About the only words of praise for California’s recently resigned insurance commissioner have come from Holocaust survivors.
Survivors are grateful to Chuck Quackenbush, who resigned June 28 in the face of almost certain impeachment, for his dogged attempts to force European insurance companies to pay claims stemming from the Holocaust era.
At the same time, Quackenbush’s resignation left up in the air the future of a $4.2 million humanitarian fund set up by Dutch insurance companies for needy Holocaust survivors.
Quackenbush likely faces a criminal investigation into charges that he allowed California insurance companies to avoid billions of dollars in fines stemming from mishandled earthquake damage claims, in return for much smaller donations to foundations he established.
In April 1999, Quackenbush formed the California Holocaust Insurance Settlement Alliance, led by Holocaust survivors, to increase pressure on recalcitrant European insurers and identify potential claimants residing in California.
Jona Goldrich, one of the state’s leading home builders, was named chairman of the alliance.
In an interview, Goldrich said that he knew nothing of the charges that brought down Quackenbush, but that the former commissioner did “an excellent job for the Jewish community and we will miss him.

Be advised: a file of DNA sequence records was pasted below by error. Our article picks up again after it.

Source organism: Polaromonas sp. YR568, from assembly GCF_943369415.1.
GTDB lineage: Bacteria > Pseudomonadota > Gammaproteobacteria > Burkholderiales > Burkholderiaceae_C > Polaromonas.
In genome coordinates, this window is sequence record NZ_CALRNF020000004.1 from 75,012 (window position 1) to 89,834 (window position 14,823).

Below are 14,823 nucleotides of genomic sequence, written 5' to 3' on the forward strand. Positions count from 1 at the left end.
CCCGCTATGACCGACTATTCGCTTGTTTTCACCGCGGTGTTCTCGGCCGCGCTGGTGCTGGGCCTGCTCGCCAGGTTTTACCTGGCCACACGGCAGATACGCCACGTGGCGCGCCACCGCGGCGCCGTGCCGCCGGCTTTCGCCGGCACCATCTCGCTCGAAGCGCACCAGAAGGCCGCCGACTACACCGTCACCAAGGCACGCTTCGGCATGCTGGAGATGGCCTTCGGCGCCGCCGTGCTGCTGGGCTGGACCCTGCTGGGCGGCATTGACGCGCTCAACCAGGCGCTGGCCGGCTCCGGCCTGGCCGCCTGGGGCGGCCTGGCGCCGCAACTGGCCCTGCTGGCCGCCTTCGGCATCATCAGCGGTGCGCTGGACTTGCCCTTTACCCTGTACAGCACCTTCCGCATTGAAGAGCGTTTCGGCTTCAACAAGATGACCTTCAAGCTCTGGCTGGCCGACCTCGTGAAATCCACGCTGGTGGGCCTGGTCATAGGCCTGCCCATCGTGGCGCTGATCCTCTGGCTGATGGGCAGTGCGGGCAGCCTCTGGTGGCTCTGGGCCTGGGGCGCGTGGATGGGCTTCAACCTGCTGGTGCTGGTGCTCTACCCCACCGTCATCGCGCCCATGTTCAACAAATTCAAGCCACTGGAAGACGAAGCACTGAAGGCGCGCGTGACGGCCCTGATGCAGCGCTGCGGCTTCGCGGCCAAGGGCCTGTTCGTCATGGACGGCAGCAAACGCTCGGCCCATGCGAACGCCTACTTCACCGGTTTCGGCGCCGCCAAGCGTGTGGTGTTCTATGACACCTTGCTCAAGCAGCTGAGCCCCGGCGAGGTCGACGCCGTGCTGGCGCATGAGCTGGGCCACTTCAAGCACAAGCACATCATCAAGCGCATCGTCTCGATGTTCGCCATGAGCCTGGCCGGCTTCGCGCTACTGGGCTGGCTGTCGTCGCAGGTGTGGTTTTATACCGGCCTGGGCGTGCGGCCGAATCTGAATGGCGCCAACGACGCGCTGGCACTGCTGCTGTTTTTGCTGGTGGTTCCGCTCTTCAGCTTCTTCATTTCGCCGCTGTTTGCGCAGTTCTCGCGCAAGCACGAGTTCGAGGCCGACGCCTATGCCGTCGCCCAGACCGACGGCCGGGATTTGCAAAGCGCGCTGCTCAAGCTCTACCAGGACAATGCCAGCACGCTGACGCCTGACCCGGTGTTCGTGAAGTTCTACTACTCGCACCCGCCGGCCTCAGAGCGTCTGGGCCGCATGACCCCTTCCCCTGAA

“We are ready to work with his successor and only hope that he will be as aggressive in forcing European insurers to pay up,” said Goldrich.
One of Quackenbush’s accomplishments was to persuade three Dutch insurers – – Aegon, ING and Fortis — to establish the $4.2 million fund for the benefit of an estimated 3,000 needy Holocaust survivors in California.
The money is still available and none has been spent, said Richard Mahan, spokesman for the alliance. But the mechanism to transmit and distribute the fund was never established by Quackenbush’s office, due to his other difficulties.
Si Frumkin, who serves on the alliance’s executive committee, termed Quackenbush’s resignation “tragic for the Jews.
“He was the only one to put real pressure on the European insurance companies by threatening to withdraw their permits to conduct business in California.
“I feel very badly about this matter,” added Frumkin. “I would have been proud to drive a tank if Quackenbush were my commander.”
The Archive of the Jewish Telegraphic Agency includes articles published from 1923 to 2008. Archive stories reflect the journalistic standards and practices of the time they were published.